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  The Regurgitation of ‘Second Life’ IP Issues  
Posted 2006-06-19 by Tony Walsh
With a rapidly-expanding bubble of business interest in the virtual world of Second Life has come another wave of new bloggers. In internet-years, I'm an old hand at writing about Second Life, having consistently published my thoughts about it since April, 2004. So I have to admit I'm feeling a little "been there, done that" about many of the posts I've been reading over the last few months from business-bloggers. It's the same feeling I got when the rest of the world caught on to blogs a few years ago.

At least some of these business-bloggers are regurgitating important issues. Jeremy Pepper asked yesterday "What are the implications in a virtual world in regards to trademarks and copyrights?... We all see how YouTube has both handled and mishandled copyright rights, but how is it going to work in a virtual world, where people make clothes and other items to sell to others." Robert Scoble added "I see brands being attached to lots of things inside Second Life. I like that, but in most cases it's not being done by the trademark owners...I can see how this will end up in court sooner or later."

Continue reading: The Regurgitation of ‘Second Life’ IP Issues
  Beefing up Security  
Posted 2006-05-02 by Tony Walsh
I've added a "security" tag to Clickable Culture, which I will be appending to most archived posts. As a result, those subscribing to Clickable Culture through its feeds will probably see a regurgitation of older, security-related material crop up today.
  ‘Second Life’ Biz Buzz Bubbles  
Posted 2006-04-27 by Tony Walsh
I keep on top of buzz about the virtual world of Second Life through a sort of "sensor network" of RSS feeds, based on Google web and blog search results, Technorati search results, entries, and many similar sources. Essentially, when someone mentions Second Life almost anwhere online, I notice it--and lately, my sensor network's been burning hot. As best as I can tell, Microsoft evangelist Robert Scoble was chiefly responsible for the initial explosion, with another round of momentum provided by BusinessWeek's extensive coverage of Second Life.

What I'm seeing is a staggering swell of business interest in Second Life from entrepreneurs and marketers (and secondarily by educators) over the past three weeks. I am struck the overall ignorance about the virtual world from the business community. Many business people seem to have skimmed mainstream articles about Second Life, and seem satisfied that they are informed enough. On top of this, I get the sense there's a "gold-rush" mentality at play here--everyone wants to be (or thinks they are) a first mover in the virtual world space. Flashback to the turn of the century, where the same sort of craze over online communities and web portals caused the dot com bubble to inflate and subsequently burst.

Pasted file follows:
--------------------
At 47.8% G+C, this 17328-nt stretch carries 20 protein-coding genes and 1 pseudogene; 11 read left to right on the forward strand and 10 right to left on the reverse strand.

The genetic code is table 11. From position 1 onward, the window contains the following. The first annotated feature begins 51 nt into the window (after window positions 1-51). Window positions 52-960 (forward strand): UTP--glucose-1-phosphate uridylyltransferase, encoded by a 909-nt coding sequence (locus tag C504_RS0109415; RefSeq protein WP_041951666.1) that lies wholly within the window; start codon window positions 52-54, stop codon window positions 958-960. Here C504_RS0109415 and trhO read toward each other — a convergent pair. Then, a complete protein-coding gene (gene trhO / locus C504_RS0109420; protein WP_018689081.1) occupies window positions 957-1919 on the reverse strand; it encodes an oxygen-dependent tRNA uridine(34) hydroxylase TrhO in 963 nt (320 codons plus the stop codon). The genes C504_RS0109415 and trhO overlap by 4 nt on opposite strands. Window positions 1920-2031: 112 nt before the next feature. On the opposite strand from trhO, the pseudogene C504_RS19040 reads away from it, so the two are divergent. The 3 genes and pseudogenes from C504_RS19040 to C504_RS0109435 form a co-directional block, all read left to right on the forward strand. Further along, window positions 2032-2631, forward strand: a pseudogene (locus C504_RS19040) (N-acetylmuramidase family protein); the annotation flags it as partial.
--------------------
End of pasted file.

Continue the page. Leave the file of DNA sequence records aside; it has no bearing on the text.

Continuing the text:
Continue reading: ‘Second Life’ Biz Buzz Bubbles
  What Does It Mean To Be A Gun?  
Posted 2006-04-25 by Tony Walsh
Sex/game writer Bonnie Ruberg makes a stimulating, but wholly personal interpretation of the role of the gun in first-person shooter games. These games are generally defined as being played from the character's point of view (the camera is at eye-level), showing in the foreground only the character's hand, the character's weapon, and a crosshairs in the middle of the screen.

Ruberg interprets the gun (the weapon most often seen on screen in a first-person shooter) as an avatar--more of a vessel for the player than the character whose viewpoint we inhabit. "What does it mean to be a gun, or at least to identify with one?" she asks. This is a fine question to ask oneself, but I'm not sure it will get much mileage with gamers. As a seasoned player of first-person shooter games, I can tell you that not once have I ever "been" a gun, or even identified with one. I have never knowingly interacted with any gamer with an identity crisis of this nature, and I have neither heard nor read of such a thing before. But what gamers think doesn't seem to matter to Ruberg.

Continue reading: What Does It Mean To Be A Gun?
  ‘Second Life’ Inhospitable For Some  
Posted 2006-04-18 by Tony Walsh
While the virtual world of Second Life has grown rapidly since 2005, the number of residents logged in at any given time hovers around 6,000--about 3% of the total number of accounts created--and is usually scattered across Second Life's massive, contiguous 3D spaces. It sometimes becomes difficult to find more than a handful of gathered avatars in a single spot. Combine this with frequent, required software patches for the client "viewer" that connects to the virtual world, resident-initiated attacks on the "grid" of servers that binds Second Life together, crotchety performance on either or both of the server and client end of things, an overabundance of information, sub-par search tools, and an overall lack of creative cohesion. What you end up with is a harsh environment for some newcomers to adjust to, despite the world's boom in population.